Homosexuality has been recorded throughout history and in all cultures. The first recorded same-sex couple are Khnumhotep and Niankhkhnum, Egyptian men who oversaw the Pharaoh Niuserre’s manicurists around 2445 BCE. Early Greek and Asian cultures . In ancient Rome, homosexual acts were a game of pitch and catch for citizens of rank. A form of the Golden Rule where it was better to give than receive was considered socially acceptable for Roman nobility. honored a homosexual lifestyle
Get over the rainbow
With the rise of the Abrahamic religions, homosexuals became less tolerated eventually becoming vilified and persecuted as sodomites. Beginning in the Late Middle Ages, homosexuality could be punishable by death in many European countries. Many Middle Eastern countries still reserve capital punishment as the maximum penalty for homosexuality. Ironically, pederasty is common in countries like Afghanistan and Pakistan even though homosexuality is punishable by Islamic mores. Further irony can be found in the pederasty practices of Jewish and Christian clergy members which resulted in numerous child sexual abuse scandals in countries where homosexuality is legal between consenting adults.
No law or religion in any country has prevented someone from becoming a homosexual. Some capital punishment and sodomy laws may have prevented some sexual acts but not all of them. So why did these laws exist and, in some parts of the world, still continue to exist? In a word, homophobia.
For all intents and purposes, homophobia is learned. When President Obama came out in support of gay marriage, the opposition became quite vocal taking to the airwaves and pulpits to condemn the president’s policy position and homosexuality in general. Take a look at the viral video on the right of the child singing. Does that child really understand what he’s singing about? Of course not. He’s copying the attitudes and repeating the words of the authority figures around him. The controversial video brought condemnation and outrage across the Web and accusations of child abuse through the teaching of bigotry and hate.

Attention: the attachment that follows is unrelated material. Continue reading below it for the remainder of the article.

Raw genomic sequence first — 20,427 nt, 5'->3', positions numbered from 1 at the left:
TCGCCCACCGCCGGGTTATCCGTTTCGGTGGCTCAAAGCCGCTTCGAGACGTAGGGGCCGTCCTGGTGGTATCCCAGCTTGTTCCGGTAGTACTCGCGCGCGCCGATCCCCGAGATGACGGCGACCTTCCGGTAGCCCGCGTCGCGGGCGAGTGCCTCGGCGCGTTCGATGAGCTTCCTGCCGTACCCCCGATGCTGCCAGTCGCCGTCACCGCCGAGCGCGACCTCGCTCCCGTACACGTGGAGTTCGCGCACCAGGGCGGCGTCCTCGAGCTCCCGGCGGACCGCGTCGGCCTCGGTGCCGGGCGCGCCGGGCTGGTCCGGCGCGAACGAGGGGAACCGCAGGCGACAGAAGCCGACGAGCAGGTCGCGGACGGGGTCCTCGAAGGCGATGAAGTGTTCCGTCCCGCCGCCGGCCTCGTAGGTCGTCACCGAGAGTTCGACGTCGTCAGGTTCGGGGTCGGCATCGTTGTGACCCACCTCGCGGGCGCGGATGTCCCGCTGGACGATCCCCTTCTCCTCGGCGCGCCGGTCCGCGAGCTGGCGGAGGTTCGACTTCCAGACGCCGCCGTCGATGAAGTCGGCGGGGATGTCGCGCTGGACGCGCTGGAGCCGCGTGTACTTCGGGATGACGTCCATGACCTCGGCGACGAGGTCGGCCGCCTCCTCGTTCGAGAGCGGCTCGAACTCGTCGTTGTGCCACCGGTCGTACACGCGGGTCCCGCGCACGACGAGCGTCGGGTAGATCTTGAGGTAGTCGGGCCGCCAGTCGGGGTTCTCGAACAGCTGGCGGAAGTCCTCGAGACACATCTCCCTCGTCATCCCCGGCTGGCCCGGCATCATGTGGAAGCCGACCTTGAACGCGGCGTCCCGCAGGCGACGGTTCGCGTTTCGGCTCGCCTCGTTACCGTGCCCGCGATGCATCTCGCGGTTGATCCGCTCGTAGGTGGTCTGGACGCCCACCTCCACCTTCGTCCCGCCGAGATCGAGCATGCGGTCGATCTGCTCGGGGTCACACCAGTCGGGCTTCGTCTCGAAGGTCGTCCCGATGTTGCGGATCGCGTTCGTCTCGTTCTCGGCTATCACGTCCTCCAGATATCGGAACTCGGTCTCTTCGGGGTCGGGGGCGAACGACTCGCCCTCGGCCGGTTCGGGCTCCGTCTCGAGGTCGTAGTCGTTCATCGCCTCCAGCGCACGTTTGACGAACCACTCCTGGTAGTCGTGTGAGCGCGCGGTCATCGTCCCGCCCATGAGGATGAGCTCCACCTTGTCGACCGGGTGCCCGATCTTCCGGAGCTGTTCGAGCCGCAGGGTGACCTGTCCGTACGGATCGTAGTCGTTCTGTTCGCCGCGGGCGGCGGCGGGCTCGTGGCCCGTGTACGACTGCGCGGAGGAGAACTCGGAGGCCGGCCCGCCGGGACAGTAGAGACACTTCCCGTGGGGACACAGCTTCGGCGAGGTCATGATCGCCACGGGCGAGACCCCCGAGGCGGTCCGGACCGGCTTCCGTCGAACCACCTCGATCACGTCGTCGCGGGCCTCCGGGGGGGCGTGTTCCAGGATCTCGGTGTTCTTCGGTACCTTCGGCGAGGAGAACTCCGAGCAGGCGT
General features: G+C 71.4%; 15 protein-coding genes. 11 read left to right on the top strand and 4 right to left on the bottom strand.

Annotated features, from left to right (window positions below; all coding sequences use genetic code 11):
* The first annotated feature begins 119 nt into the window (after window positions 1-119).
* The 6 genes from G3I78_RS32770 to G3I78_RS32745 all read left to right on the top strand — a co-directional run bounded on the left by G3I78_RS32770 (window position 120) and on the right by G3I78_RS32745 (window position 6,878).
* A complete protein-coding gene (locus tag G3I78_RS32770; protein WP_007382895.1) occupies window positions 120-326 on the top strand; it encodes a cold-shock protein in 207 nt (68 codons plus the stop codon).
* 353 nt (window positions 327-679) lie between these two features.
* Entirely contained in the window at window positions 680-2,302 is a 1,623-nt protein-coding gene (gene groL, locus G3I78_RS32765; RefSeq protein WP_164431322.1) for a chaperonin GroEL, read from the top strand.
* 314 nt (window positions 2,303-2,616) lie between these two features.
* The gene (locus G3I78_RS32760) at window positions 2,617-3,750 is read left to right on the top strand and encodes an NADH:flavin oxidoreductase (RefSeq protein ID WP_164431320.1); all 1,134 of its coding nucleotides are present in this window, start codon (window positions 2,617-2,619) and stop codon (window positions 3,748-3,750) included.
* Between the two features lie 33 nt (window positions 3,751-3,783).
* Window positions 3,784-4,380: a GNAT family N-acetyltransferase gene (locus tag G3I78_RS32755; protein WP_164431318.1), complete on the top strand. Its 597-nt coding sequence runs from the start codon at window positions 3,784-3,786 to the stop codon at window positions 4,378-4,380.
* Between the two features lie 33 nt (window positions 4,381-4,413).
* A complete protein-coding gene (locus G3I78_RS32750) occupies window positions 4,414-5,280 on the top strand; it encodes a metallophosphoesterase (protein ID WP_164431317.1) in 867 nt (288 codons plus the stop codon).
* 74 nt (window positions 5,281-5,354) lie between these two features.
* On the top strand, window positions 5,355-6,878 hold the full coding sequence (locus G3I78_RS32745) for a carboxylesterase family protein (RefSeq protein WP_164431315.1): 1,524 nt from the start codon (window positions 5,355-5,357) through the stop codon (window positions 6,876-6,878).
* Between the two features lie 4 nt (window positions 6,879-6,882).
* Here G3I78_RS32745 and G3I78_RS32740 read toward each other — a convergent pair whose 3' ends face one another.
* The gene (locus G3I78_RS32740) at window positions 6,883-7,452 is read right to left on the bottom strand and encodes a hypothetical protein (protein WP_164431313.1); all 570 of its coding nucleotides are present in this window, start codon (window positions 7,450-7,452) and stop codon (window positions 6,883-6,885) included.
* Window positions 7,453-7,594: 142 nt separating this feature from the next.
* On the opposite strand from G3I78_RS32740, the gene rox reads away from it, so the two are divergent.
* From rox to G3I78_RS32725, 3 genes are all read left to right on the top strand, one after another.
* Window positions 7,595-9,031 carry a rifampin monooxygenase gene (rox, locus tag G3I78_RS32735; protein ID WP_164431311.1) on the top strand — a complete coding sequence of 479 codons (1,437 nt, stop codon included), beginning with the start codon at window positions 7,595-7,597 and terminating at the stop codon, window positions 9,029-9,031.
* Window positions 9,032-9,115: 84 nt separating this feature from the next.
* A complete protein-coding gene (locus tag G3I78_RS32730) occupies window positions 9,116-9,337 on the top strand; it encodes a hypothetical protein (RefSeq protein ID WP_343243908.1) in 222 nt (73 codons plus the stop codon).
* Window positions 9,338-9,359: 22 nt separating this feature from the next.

A recent study published in the Journal of Personality and Social Psychology suggests people who secretly harbor an attraction for the same sex and had authoritarian parents were more likely to have homophobic attitudes. This repressed attraction and authoritarian style of parenting may be the basis of hostility, discrimination and anti-gay policies. Should we be surprised? Homosexuality and heterosexuality isn't a binary, yes or no position. The Kinsey Institute’s Kinsey Heterosexual-Homosexual Rating Scale show a spectrum of behaviors, thoughts and feelings that vary from person to person and through time. Some people aren't comfortable with their desires and feelings especially when those desires and feelings conflict with authoritarian teachings. Trying to force or repress those feelings may be the basis of the fear and hate of homosexuals that only humans have.
Societal attitudes are slowly changing towards homosexuality as more research sheds light on the issues surrounding it. Now that the Green Lantern is out of the closet, only a few more colors are needed to get over the rainbow hump.